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42. Repeated Self and Peer-Review Leads to Continuous Improvement in Child Interviewing
Journal of Forensic Social Work (2015)
  • Stacia N Stolzenberg, Arizona State University
  • Thomas D. Lyon, University of Southern California
The present study examined whether a training model that focuses on consistent exposure to protocol procedure, self-evaluation, and intensive peer-review sessions could improve interviewers’ ability to adhere to best practices. Law students (N = 19) interviewed 5- to 10-year-old children on a weekly basis as part of a semester-long forensic child interviewing class. They transcribed their interviews, and participated in one-hour self and peer-reviews. The proportion of each question type was calculated (option-posing, Wh-, and open-invitations) within each interview for each interviewer. Across ten weeks of interviews, interviewers consistently improved their performance, decreasing the proportion of option-posing questions by 31% and increasing the proportion of open-invitations by 47%. All interviewers improved. The present study suggests that with consistent self-evaluation and peer-review, forensic interviewers can incrementally improve their performance.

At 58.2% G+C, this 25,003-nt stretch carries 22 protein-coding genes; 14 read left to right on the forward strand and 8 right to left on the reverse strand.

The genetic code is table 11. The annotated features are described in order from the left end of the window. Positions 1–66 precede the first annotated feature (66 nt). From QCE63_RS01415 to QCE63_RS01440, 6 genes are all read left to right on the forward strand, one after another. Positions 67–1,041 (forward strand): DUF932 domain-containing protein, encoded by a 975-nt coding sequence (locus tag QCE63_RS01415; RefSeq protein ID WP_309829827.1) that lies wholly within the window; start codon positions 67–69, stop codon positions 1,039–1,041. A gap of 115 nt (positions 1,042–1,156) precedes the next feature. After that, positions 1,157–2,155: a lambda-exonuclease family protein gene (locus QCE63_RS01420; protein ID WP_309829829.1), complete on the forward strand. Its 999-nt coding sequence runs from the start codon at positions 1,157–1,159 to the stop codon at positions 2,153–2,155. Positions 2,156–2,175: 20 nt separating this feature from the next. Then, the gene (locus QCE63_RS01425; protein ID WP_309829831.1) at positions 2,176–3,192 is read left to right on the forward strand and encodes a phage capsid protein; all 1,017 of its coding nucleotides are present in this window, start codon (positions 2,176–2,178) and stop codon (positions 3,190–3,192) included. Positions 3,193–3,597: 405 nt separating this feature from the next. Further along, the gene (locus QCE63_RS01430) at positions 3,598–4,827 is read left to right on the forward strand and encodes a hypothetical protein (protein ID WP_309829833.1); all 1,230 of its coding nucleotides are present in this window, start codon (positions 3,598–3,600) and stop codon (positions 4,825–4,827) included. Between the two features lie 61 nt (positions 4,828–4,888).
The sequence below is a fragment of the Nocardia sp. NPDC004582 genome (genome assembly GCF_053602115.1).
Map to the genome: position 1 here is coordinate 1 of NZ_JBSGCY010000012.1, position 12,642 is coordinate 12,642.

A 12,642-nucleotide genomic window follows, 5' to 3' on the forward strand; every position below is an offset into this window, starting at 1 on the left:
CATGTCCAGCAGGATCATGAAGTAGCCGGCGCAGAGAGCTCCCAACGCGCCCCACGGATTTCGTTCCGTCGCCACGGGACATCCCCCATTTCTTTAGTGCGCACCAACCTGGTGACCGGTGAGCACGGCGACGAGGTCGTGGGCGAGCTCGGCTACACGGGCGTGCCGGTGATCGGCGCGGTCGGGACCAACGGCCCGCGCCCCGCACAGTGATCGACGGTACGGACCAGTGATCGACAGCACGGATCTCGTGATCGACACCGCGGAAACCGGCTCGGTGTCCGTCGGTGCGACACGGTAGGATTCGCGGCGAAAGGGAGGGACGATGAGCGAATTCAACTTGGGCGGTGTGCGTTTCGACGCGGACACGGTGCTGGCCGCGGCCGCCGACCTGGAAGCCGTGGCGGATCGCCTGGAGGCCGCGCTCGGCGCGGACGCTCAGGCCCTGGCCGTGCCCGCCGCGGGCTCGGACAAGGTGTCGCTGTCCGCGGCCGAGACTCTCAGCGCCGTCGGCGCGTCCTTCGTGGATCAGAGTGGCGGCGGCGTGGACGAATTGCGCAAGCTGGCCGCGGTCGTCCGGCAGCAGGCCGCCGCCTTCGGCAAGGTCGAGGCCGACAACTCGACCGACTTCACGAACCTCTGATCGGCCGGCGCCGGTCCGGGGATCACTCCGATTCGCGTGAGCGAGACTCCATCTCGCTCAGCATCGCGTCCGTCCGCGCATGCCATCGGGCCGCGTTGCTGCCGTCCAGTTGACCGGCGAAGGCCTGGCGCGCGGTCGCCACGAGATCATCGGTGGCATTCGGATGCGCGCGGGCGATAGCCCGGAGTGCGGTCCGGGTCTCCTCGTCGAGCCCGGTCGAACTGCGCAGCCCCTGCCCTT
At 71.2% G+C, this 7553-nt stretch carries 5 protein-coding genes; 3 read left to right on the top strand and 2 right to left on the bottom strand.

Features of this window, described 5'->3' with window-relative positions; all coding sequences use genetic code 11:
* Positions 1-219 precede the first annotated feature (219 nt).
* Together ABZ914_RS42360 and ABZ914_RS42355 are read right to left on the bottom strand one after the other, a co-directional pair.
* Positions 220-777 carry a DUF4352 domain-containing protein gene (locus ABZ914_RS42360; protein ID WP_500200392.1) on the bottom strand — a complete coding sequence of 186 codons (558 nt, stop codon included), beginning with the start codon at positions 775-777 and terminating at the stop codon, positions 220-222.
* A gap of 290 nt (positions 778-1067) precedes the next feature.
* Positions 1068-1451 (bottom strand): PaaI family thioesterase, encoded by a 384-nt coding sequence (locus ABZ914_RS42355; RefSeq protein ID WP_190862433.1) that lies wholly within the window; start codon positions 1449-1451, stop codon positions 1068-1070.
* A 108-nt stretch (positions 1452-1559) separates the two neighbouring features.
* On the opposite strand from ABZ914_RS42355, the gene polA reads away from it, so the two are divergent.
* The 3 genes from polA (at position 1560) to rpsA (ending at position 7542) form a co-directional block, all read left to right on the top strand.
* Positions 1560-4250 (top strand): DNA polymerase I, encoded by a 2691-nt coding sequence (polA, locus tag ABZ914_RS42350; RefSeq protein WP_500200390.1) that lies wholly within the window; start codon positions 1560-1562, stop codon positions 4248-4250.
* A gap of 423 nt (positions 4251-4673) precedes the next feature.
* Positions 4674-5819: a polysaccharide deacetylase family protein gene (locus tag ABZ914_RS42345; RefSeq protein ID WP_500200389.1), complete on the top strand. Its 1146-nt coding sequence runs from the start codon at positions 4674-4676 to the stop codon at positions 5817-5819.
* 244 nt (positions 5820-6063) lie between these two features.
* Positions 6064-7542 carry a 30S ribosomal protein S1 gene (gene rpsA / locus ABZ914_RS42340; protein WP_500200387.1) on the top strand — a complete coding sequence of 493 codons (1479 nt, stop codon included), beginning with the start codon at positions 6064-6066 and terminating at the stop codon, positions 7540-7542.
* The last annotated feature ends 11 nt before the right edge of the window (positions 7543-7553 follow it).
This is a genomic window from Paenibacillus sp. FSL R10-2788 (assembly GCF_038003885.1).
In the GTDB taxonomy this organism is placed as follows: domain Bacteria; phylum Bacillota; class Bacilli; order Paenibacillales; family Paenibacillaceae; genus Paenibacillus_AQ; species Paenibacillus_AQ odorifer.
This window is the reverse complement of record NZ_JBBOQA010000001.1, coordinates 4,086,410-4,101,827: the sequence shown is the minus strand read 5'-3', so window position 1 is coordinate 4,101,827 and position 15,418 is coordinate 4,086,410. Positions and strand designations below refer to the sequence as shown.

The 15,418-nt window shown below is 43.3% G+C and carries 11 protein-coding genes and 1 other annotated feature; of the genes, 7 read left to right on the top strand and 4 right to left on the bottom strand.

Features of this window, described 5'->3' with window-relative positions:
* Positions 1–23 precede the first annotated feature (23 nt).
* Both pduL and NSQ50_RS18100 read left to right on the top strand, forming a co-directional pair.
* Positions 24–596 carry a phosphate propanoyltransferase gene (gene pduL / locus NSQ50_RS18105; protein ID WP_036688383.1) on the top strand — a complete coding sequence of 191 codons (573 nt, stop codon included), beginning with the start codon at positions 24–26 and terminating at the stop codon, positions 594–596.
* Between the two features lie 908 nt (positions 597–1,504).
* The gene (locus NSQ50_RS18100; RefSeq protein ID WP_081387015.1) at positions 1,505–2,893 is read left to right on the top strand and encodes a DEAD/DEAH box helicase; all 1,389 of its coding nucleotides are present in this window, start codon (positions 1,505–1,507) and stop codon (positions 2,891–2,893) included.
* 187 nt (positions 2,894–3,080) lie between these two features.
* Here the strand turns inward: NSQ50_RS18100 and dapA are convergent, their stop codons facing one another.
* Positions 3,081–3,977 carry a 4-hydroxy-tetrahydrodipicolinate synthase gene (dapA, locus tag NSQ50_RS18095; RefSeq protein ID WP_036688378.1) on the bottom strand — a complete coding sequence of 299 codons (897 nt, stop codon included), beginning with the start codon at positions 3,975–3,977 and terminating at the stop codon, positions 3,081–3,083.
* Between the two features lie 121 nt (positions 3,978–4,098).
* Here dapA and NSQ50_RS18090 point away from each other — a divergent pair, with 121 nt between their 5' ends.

• child abuse,
  • child witness,
  • child interviewing
Publication Date
July 1, 2015
Citation Information
Stolzenberg, S.N., & Lyon., T.D. (2015). Repeated self and peer-review leads to continuous improvement in child interviewing performance. Journal of Forensic Social Work, 5, 20-28.